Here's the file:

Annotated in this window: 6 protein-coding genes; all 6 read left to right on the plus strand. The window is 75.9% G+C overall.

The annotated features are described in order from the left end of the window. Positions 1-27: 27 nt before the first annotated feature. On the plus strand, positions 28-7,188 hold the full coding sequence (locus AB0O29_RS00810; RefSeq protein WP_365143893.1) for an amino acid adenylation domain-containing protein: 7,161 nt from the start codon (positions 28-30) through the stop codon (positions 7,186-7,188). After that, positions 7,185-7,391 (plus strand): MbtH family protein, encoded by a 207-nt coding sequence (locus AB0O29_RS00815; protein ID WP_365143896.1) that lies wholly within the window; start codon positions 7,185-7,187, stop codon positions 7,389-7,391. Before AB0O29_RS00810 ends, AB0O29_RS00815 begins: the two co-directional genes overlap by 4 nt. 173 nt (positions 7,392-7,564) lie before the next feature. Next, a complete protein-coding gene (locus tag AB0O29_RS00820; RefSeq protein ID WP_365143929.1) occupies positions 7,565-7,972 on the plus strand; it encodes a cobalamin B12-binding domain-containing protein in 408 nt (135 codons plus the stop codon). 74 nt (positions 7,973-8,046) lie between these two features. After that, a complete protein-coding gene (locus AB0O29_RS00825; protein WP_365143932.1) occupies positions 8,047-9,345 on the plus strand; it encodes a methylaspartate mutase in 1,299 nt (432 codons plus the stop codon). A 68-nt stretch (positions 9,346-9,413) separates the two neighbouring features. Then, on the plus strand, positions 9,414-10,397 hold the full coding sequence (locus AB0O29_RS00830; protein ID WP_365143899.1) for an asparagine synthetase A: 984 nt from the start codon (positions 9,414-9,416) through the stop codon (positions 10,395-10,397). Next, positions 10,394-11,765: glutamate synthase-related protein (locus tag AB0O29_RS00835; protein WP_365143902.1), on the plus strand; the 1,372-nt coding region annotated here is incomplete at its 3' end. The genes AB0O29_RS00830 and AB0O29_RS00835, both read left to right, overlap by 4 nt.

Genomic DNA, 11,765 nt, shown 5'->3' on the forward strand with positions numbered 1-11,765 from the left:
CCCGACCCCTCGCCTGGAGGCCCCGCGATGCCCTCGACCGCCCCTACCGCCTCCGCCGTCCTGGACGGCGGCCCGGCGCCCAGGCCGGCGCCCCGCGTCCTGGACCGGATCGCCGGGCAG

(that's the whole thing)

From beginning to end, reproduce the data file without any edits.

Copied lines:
Annotated in this window: 6 protein-coding genes; all 6 read left to right on the plus strand. The window is 75.9% G+C overall.

The annotated features are described in order from the left end of the window. Positions 1-27: 27 nt before the first annotated feature. On the plus strand, positions 28-7,188 hold the full coding sequence (locus AB0O29_RS00810; RefSeq protein WP_365143893.1) for an amino acid adenylation domain-containing protein: 7,161 nt from the start codon (positions 28-30) through the stop codon (positions 7,186-7,188). After that, positions 7,185-7,391 (plus strand): MbtH family protein, encoded by a 207-nt coding sequence (locus AB0O29_RS00815; protein ID WP_365143896.1) that lies wholly within the window; start codon positions 7,185-7,187, stop codon positions 7,389-7,391. Before AB0O29_RS00810 ends, AB0O29_RS00815 begins: the two co-directional genes overlap by 4 nt. 173 nt (positions 7,392-7,564) lie before the next feature. Next, a complete protein-coding gene (locus tag AB0O29_RS00820; RefSeq protein ID WP_365143929.1) occupies positions 7,565-7,972 on the plus strand; it encodes a cobalamin B12-binding domain-containing protein in 408 nt (135 codons plus the stop codon). 74 nt (positions 7,973-8,046) lie between these two features. After that, a complete protein-coding gene (locus AB0O29_RS00825; protein WP_365143932.1) occupies positions 8,047-9,345 on the plus strand; it encodes a methylaspartate mutase in 1,299 nt (432 codons plus the stop codon). A 68-nt stretch (positions 9,346-9,413) separates the two neighbouring features. Then, on the plus strand, positions 9,414-10,397 hold the full coding sequence (locus AB0O29_RS00830; protein ID WP_365143899.1) for an asparagine synthetase A: 984 nt from the start codon (positions 9,414-9,416) through the stop codon (positions 10,395-10,397). Next, positions 10,394-11,765: glutamate synthase-related protein (locus tag AB0O29_RS00835; protein WP_365143902.1), on the plus strand; the 1,372-nt coding region annotated here is incomplete at its 3' end. The genes AB0O29_RS00830 and AB0O29_RS00835, both read left to right, overlap by 4 nt.

Genomic DNA, 11,765 nt, shown 5'->3' on the forward strand with positions numbered 1-11,765 from the left:
CCCGACCCCTCGCCTGGAGGCCCCGCGATGCCCTCGACCGCCCCTACCGCCTCCGCCGTCCTGGACGGCGGCCCGGCGCCCAGGCCGGCGCCCCGCGTCCTGGACCGGATCGCCGGGCAG